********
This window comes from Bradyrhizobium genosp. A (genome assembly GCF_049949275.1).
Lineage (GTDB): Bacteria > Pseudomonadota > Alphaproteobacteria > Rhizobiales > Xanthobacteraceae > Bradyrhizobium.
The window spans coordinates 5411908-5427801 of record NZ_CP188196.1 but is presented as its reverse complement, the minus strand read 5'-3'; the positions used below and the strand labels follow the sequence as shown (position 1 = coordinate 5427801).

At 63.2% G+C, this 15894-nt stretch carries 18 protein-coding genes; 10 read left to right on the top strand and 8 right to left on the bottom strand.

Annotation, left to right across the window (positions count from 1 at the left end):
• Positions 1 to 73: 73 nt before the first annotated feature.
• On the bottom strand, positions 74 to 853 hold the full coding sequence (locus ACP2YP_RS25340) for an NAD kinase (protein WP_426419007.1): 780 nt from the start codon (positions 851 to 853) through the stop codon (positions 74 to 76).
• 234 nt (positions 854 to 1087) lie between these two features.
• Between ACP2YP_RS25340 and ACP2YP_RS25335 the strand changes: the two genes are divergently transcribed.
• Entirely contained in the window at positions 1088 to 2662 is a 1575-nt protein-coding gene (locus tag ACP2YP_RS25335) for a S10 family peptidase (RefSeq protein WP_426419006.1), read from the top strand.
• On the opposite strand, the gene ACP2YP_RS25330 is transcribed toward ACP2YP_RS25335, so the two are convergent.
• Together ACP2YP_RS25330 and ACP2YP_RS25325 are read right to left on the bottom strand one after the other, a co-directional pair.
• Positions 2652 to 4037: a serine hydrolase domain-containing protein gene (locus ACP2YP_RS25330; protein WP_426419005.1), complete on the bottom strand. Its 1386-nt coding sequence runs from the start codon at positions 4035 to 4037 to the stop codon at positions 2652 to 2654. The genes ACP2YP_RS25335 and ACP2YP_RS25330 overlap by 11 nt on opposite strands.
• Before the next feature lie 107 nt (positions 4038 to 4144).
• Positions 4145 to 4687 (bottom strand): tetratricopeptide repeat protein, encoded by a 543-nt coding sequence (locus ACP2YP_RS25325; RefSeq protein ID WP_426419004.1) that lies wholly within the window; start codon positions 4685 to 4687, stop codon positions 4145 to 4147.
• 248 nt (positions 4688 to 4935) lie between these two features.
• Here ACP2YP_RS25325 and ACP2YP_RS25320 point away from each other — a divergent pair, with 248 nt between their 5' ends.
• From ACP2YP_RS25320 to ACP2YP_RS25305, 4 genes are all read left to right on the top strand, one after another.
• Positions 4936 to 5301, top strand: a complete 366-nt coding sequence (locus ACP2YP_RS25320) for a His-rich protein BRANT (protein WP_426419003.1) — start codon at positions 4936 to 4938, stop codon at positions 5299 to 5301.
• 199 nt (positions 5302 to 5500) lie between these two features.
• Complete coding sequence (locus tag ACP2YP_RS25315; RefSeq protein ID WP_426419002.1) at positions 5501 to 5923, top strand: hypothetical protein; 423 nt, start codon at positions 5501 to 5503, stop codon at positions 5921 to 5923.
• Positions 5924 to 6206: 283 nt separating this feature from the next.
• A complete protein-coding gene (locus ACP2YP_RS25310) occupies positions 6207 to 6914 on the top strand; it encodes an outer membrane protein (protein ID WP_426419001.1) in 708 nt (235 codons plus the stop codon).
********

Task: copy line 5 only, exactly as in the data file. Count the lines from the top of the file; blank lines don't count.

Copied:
Annotation, left to right across the window (positions count from 1 at the left end):